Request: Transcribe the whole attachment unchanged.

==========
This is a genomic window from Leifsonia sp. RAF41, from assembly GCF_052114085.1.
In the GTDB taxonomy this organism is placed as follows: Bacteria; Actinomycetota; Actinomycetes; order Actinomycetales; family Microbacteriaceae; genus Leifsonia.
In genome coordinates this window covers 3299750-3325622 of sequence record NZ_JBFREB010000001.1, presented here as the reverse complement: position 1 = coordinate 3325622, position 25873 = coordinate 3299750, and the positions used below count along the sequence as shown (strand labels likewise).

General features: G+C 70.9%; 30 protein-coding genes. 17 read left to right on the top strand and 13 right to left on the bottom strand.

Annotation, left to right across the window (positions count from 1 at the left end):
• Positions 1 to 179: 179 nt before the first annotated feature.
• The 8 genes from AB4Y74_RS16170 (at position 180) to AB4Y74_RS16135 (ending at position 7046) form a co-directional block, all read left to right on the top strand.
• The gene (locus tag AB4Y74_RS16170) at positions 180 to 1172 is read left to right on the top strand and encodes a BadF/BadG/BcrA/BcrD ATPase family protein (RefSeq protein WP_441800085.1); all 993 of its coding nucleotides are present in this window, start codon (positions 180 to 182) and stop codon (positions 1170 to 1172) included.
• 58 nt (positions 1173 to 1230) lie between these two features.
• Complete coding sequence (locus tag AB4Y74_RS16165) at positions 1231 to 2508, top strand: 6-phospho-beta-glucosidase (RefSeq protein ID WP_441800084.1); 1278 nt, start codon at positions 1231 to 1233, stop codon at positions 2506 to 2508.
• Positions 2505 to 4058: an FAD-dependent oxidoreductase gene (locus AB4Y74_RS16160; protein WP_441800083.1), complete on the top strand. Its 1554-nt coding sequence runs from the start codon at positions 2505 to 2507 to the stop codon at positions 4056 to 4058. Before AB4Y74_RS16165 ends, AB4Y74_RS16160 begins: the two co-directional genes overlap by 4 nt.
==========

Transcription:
This is a genomic window from Leifsonia sp. RAF41, from assembly GCF_052114085.1.
In the GTDB taxonomy this organism is placed as follows: Bacteria; Actinomycetota; Actinomycetes; order Actinomycetales; family Microbacteriaceae; genus Leifsonia.
In genome coordinates this window covers 3299750-3325622 of sequence record NZ_JBFREB010000001.1, presented here as the reverse complement: position 1 = coordinate 3325622, position 25873 = coordinate 3299750, and the positions used below count along the sequence as shown (strand labels likewise).

General features: G+C 70.9%; 30 protein-coding genes. 17 read left to right on the top strand and 13 right to left on the bottom strand.

Annotation, left to right across the window (positions count from 1 at the left end):
• Positions 1 to 179: 179 nt before the first annotated feature.
• The 8 genes from AB4Y74_RS16170 (at position 180) to AB4Y74_RS16135 (ending at position 7046) form a co-directional block, all read left to right on the top strand.
• The gene (locus tag AB4Y74_RS16170) at positions 180 to 1172 is read left to right on the top strand and encodes a BadF/BadG/BcrA/BcrD ATPase family protein (RefSeq protein WP_441800085.1); all 993 of its coding nucleotides are present in this window, start codon (positions 180 to 182) and stop codon (positions 1170 to 1172) included.
• 58 nt (positions 1173 to 1230) lie between these two features.
• Complete coding sequence (locus tag AB4Y74_RS16165) at positions 1231 to 2508, top strand: 6-phospho-beta-glucosidase (RefSeq protein ID WP_441800084.1); 1278 nt, start codon at positions 1231 to 1233, stop codon at positions 2506 to 2508.
• Positions 2505 to 4058: an FAD-dependent oxidoreductase gene (locus AB4Y74_RS16160; protein WP_441800083.1), complete on the top strand. Its 1554-nt coding sequence runs from the start codon at positions 2505 to 2507 to the stop codon at positions 4056 to 4058. Before AB4Y74_RS16165 ends, AB4Y74_RS16160 begins: the two co-directional genes overlap by 4 nt.